The first section of this article reviews the main macroscopic properties of magnetostrictive materials. The second section presents the principle of KEH using magnetostrictive materials, along with relevant material properties.
Magnetostrictive materials have some common macroscopic properties. Figure 1 shows the uniaxial magnetostrictive behavior of a Terfenol-d rod in which the effect is measured along a field applied along the rod axis. Figure 1A shows the magnetostriction curves (ε vs. H). The following features are noted: 1) the hysteresis; 2) the symmetric behavior with respect to H (as two butterfly wings); and 3) the dependence of curves on the applied compressive stress. It is worth noting that the dependence on the applied compressive stress is somewhat complex. Figure 1B shows the consequence of the Villari effect: the B vs. σ plot at different applied magnetic fields. Again, it is worth noting the hysteresis (except for the case at H = 0 kA/m, because of the very small magnetic induction) and the complex behavior with respect to applied stress and magnetic field. The latter characteristic is important to infer the harvesting potentialities of the material. Indeed, the larger magnetic induction variation, ΔB at a certain stress variation, Δσ yields better energy conversion. Other magnetostrictive materials like Galfenol show similar behaviors in same conditions.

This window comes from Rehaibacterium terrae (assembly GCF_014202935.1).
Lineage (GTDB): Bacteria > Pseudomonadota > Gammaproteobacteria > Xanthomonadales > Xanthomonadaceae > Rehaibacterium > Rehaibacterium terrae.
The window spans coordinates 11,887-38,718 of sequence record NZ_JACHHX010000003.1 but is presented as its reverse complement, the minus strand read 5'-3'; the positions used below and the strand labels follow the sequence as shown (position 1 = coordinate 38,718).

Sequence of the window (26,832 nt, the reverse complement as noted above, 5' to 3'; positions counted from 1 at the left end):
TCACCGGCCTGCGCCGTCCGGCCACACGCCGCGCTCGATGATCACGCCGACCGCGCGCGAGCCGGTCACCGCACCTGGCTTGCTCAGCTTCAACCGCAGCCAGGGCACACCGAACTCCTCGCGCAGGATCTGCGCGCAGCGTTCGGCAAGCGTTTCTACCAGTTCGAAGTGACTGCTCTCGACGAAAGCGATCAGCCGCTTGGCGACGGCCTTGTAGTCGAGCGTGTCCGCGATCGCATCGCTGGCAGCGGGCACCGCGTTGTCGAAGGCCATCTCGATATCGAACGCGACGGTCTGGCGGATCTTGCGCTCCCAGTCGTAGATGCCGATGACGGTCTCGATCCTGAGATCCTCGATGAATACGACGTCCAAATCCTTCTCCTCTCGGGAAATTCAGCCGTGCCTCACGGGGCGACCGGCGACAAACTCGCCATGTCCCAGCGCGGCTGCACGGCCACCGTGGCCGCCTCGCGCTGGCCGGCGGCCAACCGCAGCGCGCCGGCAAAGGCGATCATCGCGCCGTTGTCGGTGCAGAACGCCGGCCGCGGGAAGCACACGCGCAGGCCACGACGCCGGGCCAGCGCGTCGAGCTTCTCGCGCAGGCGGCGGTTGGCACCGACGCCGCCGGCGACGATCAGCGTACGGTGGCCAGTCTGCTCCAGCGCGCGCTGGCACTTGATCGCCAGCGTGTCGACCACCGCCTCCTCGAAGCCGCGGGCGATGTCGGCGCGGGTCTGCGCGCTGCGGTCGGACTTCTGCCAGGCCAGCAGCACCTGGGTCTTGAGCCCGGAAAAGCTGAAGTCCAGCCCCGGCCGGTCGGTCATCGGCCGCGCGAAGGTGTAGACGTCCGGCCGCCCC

Figure 1. A) Magnetostriction of a Terfenol-d rod at different compressive stresses. B) Cyclic magnetic induction due to cyclic compressive stress (Villari effect) at different magnetic fields.